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Plans to Tackle Late Payment Practices Announced

Late Payment Practices

After the Budget 2015 failed to mention plans for the issue of late payments amongst UK businesses, small businesses were finally given an update of the Government plans to tackle the issue on Sunday 26th July, with the announcement of a Small Business Commissioner to aid in tackling disputes and unfair practices. This is a significant step in the right direction in the battle to improve upon the late payment culture in UK businesses.

The Enterprise and Employment Act 2015 has stated that it is compulsory for Britain’s largest businesses to report their payment policies and practices**; subsequently, used in correlation with the Act the small business commissioner will have the power to name and shame businesses with poor payment practices, delivering consequences to late payment practices that we have seen very little of previously.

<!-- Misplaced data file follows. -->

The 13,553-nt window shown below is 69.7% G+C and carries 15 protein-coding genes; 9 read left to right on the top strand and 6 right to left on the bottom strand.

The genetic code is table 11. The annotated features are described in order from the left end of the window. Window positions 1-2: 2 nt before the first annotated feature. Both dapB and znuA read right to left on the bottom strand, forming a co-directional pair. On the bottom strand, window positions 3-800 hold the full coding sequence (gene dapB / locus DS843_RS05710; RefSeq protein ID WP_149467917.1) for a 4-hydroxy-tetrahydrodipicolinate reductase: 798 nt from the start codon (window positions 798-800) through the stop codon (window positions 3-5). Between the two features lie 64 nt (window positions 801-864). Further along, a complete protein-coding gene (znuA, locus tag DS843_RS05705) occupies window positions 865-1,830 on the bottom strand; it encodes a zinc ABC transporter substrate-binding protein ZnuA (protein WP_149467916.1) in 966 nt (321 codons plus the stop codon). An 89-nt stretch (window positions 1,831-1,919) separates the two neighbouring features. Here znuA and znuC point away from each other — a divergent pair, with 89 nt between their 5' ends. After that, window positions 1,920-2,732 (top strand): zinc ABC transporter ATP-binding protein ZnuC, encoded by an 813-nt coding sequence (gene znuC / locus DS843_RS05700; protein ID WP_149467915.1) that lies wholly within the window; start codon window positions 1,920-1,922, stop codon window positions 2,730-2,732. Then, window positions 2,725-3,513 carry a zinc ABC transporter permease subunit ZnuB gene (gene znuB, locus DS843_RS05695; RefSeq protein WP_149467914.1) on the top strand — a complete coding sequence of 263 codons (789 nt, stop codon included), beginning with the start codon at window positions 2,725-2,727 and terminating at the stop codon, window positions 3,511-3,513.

One would hope that the threat of being named and shamed on their payment practices would encourage companies to be much more judicious with their policies, considering that a company’s reputation is paramount to their success. However, this cannot have proven success until put into practice, a task that we hope would come sooner rather than later.

By aiding in the process of dealing with disputes through the proposed small business conciliation service, companies will be provided with an alternative and more cost effective process to litigation and the court’s mediation service; we predict that this will reduce the amount of cases heading for legal action over unpaid debts. Furthermore, with the recent announcement of imminent further increases in court fees, along with the threat of court closures, which will have an inevitable impact on the already struggling resource of the civil court system, it is now more important than ever to try and resolve disputes through methods other than litigation.  Furthermore, by having extra support in certain matters, SMEs may also reduce the amount of money spent on recovering late payments, which currently stands at an estimated £10.8bn a year.*



** Guardian